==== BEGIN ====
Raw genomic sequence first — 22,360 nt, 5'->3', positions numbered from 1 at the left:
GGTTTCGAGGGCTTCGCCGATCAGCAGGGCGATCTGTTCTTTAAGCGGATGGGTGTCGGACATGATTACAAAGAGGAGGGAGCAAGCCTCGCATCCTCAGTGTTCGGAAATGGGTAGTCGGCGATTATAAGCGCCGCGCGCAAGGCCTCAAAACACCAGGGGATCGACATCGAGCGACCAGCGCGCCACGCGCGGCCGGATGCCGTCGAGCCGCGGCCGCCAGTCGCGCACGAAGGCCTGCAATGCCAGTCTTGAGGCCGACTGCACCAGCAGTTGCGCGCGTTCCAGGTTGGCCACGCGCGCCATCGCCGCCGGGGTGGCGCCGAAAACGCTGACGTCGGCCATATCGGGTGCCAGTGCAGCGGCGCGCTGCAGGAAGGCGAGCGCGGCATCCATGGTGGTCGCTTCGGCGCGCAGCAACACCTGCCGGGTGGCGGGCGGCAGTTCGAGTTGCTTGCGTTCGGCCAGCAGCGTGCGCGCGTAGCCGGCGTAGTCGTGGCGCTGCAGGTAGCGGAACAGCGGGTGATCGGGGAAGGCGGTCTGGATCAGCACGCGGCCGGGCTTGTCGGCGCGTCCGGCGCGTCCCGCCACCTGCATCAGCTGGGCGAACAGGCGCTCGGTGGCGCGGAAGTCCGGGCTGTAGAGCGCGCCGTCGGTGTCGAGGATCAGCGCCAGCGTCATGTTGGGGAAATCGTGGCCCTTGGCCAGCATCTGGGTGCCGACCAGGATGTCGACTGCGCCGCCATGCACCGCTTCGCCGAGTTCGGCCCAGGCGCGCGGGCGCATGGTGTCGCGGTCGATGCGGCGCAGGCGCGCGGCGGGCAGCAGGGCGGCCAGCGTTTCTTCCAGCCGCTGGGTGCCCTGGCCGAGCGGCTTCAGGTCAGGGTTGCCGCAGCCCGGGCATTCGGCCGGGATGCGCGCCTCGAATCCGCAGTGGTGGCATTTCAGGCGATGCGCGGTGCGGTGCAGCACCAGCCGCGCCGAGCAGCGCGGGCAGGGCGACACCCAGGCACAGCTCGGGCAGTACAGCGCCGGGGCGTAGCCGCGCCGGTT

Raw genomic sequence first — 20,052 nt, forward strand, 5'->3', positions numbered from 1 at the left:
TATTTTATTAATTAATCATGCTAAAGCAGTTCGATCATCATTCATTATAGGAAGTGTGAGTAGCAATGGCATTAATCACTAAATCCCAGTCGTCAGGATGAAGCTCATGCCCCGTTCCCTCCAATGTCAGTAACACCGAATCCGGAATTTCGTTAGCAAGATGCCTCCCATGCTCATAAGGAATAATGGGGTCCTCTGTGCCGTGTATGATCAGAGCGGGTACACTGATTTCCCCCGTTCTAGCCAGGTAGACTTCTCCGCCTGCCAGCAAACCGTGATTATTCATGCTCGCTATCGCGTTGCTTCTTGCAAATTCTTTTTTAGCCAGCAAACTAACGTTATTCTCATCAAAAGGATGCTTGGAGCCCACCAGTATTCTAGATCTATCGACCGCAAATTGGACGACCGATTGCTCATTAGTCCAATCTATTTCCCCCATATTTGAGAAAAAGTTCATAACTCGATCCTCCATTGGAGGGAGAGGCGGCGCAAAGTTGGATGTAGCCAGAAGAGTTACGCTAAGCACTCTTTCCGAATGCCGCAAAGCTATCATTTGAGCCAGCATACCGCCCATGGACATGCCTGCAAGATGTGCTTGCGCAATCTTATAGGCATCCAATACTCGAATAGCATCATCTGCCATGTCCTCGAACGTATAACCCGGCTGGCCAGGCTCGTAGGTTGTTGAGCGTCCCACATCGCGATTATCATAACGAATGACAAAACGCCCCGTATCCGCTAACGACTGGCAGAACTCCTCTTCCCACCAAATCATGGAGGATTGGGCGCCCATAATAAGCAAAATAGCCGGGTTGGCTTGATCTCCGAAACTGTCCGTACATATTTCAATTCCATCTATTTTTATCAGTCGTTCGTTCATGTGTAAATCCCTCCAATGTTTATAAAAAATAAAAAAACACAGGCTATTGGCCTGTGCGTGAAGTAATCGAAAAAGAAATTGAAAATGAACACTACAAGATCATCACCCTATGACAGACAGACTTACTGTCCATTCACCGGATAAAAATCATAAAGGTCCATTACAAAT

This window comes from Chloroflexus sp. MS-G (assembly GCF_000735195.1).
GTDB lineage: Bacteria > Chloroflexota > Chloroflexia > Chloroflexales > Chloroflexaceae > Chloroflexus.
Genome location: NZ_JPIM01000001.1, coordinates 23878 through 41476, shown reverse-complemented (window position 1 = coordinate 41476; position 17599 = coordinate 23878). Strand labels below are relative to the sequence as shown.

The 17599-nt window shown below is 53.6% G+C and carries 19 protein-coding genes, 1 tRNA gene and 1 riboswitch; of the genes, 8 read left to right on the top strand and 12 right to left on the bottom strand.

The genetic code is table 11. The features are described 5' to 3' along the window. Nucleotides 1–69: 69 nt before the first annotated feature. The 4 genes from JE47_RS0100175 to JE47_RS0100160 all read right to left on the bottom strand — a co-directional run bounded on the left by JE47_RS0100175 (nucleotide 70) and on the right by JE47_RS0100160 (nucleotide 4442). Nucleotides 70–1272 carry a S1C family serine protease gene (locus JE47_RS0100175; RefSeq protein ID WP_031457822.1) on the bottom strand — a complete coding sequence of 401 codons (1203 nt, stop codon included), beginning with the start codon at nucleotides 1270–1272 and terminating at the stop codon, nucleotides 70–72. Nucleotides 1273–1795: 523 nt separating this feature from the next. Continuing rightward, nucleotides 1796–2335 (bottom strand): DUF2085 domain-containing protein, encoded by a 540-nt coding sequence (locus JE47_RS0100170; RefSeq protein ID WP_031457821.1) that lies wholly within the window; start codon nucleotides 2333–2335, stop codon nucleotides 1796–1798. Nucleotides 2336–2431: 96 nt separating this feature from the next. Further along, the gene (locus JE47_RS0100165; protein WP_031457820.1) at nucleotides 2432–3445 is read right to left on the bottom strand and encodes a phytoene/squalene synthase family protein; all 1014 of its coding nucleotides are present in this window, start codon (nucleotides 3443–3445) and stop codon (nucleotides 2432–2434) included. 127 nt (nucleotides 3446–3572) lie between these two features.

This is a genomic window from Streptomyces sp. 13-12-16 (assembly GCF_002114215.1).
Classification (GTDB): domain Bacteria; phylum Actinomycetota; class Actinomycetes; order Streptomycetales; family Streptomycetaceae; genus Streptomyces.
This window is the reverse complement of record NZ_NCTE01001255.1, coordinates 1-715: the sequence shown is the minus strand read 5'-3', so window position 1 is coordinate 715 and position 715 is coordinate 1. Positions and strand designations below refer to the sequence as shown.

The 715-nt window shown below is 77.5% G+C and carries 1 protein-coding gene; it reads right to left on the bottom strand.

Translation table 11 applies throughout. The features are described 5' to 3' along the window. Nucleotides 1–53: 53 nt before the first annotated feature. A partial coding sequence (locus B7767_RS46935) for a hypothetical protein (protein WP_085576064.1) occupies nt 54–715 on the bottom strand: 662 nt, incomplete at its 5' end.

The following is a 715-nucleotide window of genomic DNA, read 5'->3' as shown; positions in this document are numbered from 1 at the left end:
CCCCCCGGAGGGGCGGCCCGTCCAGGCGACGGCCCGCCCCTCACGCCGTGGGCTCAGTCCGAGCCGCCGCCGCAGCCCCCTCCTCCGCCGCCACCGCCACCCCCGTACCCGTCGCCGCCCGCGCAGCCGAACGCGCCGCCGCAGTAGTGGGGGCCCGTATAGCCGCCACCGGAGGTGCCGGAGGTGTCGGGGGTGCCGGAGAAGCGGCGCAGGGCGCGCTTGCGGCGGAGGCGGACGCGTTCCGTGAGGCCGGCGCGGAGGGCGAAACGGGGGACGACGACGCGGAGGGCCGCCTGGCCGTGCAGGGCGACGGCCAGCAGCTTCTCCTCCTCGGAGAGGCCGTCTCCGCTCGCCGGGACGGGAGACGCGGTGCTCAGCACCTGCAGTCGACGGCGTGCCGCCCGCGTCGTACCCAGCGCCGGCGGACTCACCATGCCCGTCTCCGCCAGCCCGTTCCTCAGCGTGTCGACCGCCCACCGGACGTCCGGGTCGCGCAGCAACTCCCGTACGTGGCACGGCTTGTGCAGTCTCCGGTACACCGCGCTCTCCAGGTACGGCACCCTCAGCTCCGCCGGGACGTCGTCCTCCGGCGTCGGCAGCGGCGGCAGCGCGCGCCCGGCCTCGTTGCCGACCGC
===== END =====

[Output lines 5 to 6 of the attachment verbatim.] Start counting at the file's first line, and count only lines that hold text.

This window comes from Chloroflexus sp. MS-G (assembly GCF_000735195.1).
GTDB lineage: Bacteria > Chloroflexota > Chloroflexia > Chloroflexales > Chloroflexaceae > Chloroflexus.